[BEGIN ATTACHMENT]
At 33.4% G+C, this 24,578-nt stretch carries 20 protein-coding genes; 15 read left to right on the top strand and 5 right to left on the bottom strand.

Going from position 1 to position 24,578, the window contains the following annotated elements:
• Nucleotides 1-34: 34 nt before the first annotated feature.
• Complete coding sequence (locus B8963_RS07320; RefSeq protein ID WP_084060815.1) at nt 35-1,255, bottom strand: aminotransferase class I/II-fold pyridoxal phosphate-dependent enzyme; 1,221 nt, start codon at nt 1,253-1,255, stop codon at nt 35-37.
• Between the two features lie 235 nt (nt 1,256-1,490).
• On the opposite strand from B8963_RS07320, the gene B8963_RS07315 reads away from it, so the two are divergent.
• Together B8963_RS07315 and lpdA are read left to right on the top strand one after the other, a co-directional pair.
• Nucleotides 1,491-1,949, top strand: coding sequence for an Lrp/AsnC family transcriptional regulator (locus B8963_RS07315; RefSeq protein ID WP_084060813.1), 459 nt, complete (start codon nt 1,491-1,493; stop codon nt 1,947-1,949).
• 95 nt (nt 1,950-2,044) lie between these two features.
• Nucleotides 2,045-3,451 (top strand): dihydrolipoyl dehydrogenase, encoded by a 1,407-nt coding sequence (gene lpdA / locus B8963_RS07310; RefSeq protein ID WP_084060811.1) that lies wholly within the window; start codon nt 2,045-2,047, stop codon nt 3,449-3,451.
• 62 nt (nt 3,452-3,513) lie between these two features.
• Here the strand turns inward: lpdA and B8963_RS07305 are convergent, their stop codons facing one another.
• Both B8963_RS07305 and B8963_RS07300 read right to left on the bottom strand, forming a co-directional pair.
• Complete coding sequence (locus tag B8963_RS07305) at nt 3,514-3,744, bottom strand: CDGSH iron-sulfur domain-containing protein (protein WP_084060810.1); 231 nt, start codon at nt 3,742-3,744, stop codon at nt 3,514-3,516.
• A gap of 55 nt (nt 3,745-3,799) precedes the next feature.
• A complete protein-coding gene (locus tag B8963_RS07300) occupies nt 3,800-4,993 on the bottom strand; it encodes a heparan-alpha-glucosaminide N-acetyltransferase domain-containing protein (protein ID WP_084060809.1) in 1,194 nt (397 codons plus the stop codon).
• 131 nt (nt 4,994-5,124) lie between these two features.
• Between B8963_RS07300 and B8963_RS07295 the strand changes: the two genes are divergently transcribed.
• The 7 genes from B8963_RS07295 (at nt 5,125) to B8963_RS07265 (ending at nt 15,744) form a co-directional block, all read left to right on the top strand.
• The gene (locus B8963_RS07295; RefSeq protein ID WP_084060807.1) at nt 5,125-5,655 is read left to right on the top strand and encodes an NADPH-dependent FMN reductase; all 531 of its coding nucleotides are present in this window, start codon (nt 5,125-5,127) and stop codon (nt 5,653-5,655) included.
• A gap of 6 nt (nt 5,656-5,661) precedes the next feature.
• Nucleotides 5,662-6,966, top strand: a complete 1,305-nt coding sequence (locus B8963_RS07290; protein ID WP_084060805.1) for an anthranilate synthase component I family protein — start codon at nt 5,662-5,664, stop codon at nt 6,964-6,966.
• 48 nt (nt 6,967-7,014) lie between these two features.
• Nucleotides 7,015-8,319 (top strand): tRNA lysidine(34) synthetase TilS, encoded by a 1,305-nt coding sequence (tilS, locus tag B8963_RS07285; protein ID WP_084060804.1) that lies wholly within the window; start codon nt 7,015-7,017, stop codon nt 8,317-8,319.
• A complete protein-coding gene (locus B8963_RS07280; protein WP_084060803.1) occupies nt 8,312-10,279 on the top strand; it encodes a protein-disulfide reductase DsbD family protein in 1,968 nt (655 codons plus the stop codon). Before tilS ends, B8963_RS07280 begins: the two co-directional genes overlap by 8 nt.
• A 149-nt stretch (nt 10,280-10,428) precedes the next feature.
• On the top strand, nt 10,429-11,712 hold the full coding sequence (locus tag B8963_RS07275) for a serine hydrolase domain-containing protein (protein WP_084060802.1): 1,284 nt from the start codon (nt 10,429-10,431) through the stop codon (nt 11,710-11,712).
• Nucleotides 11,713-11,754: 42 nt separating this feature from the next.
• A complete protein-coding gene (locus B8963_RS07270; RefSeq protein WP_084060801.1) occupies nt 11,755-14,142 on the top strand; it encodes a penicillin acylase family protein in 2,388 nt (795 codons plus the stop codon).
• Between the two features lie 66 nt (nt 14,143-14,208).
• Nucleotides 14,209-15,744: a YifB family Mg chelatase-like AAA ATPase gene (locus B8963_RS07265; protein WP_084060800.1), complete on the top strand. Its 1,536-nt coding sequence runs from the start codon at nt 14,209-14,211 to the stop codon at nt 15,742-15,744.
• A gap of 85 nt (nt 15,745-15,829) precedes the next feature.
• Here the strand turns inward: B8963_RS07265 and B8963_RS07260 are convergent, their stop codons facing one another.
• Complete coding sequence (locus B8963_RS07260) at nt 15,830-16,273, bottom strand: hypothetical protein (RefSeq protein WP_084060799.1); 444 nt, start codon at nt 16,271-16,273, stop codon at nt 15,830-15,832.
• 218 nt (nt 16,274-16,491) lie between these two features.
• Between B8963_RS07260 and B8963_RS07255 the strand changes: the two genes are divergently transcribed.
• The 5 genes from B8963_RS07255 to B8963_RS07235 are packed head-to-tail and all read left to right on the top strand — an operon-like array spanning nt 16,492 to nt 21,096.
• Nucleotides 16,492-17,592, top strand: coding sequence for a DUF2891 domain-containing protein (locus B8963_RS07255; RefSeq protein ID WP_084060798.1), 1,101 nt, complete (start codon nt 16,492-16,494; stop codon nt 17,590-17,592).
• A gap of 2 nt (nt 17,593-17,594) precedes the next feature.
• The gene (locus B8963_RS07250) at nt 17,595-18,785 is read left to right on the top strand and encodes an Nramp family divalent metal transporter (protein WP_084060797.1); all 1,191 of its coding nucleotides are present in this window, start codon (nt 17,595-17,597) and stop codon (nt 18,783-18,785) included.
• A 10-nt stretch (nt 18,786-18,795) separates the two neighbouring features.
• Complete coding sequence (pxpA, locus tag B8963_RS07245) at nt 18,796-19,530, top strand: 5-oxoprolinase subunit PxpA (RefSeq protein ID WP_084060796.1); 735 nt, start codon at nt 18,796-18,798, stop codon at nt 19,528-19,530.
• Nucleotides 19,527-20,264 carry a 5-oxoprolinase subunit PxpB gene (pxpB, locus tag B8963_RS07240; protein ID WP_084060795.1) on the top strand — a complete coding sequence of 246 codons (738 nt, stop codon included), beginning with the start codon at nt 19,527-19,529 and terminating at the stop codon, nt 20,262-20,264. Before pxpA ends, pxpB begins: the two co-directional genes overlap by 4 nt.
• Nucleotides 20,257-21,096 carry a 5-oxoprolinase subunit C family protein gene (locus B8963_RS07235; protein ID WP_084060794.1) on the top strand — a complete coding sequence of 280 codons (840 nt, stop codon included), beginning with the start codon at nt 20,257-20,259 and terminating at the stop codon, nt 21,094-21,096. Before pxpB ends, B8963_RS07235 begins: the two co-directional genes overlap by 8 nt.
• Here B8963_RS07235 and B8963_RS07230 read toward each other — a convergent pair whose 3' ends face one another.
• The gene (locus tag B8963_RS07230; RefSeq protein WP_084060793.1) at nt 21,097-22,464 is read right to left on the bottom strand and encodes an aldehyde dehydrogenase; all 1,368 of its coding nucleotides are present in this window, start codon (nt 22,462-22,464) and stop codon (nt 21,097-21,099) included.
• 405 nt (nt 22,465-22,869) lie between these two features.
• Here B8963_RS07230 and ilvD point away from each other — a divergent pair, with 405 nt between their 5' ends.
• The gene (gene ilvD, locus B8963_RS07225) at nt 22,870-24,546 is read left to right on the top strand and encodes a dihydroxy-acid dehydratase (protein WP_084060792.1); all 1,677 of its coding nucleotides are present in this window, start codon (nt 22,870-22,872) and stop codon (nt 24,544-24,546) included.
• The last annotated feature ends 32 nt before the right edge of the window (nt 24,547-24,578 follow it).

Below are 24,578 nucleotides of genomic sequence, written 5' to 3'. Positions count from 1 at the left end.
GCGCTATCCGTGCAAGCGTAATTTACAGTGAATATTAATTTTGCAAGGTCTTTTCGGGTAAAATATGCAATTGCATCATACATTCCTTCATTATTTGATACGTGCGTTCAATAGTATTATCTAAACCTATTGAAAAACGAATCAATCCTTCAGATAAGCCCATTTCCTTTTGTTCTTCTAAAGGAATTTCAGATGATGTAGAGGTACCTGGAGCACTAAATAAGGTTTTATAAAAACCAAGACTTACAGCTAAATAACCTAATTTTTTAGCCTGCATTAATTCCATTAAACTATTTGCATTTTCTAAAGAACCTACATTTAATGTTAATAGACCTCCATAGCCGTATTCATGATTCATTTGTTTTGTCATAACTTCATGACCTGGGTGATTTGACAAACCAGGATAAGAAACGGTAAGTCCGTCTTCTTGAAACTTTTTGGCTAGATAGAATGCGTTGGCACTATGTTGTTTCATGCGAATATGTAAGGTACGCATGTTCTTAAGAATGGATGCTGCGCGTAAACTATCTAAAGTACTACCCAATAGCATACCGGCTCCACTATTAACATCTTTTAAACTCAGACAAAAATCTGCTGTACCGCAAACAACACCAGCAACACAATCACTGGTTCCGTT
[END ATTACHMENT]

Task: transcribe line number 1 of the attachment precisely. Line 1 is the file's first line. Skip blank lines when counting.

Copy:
At 33.4% G+C, this 24,578-nt stretch carries 20 protein-coding genes; 15 read left to right on the top strand and 5 right to left on the bottom strand.